Ensure your documentation meets the following criteria.
A disability must currently and substantially limit some major life activity, including learning, to support eligibility under Section 504 of the Rehabilitation Act of 1973 and the Americans with Disabilities Act of 1990.
Documentation must, therefore, support this eligibility, as well as any requests for reasonable accommodations. Disability documentation should consist of a comprehensive report that provides evidence of a currently existing impairment; background information, relevant testing, specific diagnosis, and interpretative summary. The following guidelines are provided:
- Assessment. Testing must be current to represent the applicant’s aptitude as an adult, and should address the following areas:
- Cognitive Ability: The WAIS-IV (Wechsler Adult Intelligence Scale, Third Edition) or the Woodcock-Johnson Tests of Cognitive Ability (WJ-IV) are acceptable.
- Achievement: Either the Woodcock-Johnson Tests of Achievement (WJ-IV) or the WIAT (Wechsler Individual Achievement Test) may be submitted.
- Information Processing (short- and long-term memory; sequential memory; auditory and visual perception/processing; processing speed).
- The results of these assessment tools should be presented in a thorough and comprehensive interpretative report (neuro-psychological or psycho-educational), that will include:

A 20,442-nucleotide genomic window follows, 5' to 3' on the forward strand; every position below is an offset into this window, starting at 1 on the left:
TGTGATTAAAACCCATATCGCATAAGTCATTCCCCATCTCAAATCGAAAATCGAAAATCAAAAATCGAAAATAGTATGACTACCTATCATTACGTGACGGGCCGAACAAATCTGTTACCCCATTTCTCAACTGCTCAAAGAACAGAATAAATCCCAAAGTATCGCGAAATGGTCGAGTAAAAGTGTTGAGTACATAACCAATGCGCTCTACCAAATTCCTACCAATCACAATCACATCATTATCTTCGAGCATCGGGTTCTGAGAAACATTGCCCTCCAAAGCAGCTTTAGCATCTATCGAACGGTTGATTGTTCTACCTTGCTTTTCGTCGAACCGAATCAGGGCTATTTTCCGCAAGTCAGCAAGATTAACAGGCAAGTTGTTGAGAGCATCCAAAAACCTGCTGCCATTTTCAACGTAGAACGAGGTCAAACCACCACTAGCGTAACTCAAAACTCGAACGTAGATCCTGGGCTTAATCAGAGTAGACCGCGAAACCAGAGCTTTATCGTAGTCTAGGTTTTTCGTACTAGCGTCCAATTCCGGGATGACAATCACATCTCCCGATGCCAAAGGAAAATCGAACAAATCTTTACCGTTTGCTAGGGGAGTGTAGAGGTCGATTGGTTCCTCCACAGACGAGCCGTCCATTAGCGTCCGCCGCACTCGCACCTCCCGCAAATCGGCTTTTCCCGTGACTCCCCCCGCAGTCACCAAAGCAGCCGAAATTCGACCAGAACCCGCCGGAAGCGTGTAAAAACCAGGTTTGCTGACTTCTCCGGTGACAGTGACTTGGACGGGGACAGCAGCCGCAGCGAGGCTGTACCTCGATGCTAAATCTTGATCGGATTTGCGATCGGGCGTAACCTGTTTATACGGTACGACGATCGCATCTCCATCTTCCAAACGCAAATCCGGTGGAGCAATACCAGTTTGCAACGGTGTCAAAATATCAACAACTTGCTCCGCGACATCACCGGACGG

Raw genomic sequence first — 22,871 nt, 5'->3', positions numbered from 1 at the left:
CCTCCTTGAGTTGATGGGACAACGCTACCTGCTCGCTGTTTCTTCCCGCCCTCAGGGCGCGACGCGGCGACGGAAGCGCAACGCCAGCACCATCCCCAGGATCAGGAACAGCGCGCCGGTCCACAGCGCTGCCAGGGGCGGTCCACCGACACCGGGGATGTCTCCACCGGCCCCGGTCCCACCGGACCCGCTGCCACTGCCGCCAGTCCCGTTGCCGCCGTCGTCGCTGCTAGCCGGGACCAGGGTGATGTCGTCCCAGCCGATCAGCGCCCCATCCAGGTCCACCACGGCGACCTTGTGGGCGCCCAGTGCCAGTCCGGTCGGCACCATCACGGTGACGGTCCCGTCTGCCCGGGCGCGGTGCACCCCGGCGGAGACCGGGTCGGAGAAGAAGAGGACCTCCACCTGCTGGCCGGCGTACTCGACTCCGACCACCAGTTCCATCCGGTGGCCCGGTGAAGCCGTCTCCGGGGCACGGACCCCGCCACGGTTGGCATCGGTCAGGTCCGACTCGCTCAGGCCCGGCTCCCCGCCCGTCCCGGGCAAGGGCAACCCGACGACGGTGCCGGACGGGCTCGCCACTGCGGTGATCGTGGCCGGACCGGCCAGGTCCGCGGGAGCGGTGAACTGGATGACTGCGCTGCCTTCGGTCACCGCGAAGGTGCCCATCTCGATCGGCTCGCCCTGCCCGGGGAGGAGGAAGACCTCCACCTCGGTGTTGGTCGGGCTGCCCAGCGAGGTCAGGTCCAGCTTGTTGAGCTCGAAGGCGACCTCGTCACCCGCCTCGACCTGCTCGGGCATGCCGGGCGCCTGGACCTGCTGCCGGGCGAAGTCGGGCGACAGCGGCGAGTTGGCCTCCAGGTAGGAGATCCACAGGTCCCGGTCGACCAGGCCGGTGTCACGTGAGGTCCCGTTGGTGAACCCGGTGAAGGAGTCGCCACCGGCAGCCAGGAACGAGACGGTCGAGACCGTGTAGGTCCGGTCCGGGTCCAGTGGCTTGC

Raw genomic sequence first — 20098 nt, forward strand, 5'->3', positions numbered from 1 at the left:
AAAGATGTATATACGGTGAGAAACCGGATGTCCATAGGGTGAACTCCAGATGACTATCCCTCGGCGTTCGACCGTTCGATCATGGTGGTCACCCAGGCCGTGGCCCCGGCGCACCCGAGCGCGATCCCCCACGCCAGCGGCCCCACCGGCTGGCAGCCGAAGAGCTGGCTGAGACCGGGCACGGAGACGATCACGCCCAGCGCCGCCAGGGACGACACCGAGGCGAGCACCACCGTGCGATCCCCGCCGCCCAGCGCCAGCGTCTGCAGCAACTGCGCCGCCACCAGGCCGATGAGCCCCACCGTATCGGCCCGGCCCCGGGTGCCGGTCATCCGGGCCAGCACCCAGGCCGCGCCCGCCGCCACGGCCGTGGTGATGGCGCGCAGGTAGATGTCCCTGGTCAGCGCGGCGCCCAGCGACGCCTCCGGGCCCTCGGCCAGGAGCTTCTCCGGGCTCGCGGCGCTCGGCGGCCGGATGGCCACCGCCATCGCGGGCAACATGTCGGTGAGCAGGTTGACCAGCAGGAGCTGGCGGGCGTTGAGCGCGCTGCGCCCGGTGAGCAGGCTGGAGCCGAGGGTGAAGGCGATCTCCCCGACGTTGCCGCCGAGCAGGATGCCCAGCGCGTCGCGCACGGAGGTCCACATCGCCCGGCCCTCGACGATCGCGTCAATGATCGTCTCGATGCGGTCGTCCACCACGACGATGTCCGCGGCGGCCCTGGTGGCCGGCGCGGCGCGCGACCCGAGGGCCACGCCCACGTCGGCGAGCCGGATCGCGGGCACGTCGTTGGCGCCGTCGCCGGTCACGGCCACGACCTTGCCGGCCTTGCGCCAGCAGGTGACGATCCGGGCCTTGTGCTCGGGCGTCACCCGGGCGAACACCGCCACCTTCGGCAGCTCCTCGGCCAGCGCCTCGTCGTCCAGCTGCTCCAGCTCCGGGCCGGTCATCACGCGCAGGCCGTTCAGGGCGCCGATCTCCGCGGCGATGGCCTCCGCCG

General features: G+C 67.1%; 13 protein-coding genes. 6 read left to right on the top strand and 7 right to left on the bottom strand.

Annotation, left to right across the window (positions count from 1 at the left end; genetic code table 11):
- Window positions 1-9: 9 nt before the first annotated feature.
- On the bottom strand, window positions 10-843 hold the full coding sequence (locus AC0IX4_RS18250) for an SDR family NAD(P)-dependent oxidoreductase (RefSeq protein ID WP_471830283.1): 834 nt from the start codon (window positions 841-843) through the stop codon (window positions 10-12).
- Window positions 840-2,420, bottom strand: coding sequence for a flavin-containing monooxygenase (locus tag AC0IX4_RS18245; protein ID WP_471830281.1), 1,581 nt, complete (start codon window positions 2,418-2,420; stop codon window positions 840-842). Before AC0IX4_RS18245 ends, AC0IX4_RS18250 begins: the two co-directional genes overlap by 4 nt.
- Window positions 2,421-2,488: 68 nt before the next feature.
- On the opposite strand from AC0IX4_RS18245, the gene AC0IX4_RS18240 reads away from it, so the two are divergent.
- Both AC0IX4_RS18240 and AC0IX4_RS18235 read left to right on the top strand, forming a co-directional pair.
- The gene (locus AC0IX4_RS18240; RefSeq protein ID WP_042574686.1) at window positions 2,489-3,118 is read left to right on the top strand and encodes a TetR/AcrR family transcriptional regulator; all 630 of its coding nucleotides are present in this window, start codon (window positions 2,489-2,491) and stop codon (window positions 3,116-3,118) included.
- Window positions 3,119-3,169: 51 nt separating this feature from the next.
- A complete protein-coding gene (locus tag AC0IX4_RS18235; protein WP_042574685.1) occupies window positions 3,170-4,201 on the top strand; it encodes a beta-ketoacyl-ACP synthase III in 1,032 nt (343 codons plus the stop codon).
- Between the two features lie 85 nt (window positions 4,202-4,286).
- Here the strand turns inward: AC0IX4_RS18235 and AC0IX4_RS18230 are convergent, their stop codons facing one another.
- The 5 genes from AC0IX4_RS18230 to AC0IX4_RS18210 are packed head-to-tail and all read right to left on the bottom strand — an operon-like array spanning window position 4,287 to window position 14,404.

- A DSM-IV diagnosis of a specific language-based learning disability and/or Attention Deficit/Hyperactivity Disorder. For AD/HD, the diagnosis must include identification and discussion of the symptoms that meet the diagnostic criteria. Current treatment, including medication, should be discussed.
- Clear and specific evidence of the disability or disabilities. Learning differences or learning styles do not constitute a learning disability. In the case of AD/HD, use of phrases such as “suggests,” “is indicative of,” or “attention problems” is not acceptable.
- Recommendations for accommodations must be based on objective evidence of a substantial limitation to learning and be supported by test results and clinical observations.
- Actual test scores must be provided, along with an interpretation of test results. Test protocol sheets or scores alone are not sufficient. WAIS-IV results must include subtest and index scores.
- The evaluation must include and describe co-existing conditions such as mood, behavioral, neurological and/or personality disorders accommodations at the post-secondary level.
Testing must have been administered by a professional qualified to conduct assessments and render a diagnosis of a learning disability. Names and credentials must be provided. All reports must be typed.
Individual Education Programs (IEPs) should be provided, if available. IEPs do not, however, provide sufficient documentation to continue accommodations at the post-secondary level.
» Certification of Attention Deficit/Hyperactivity Disorder (PDF)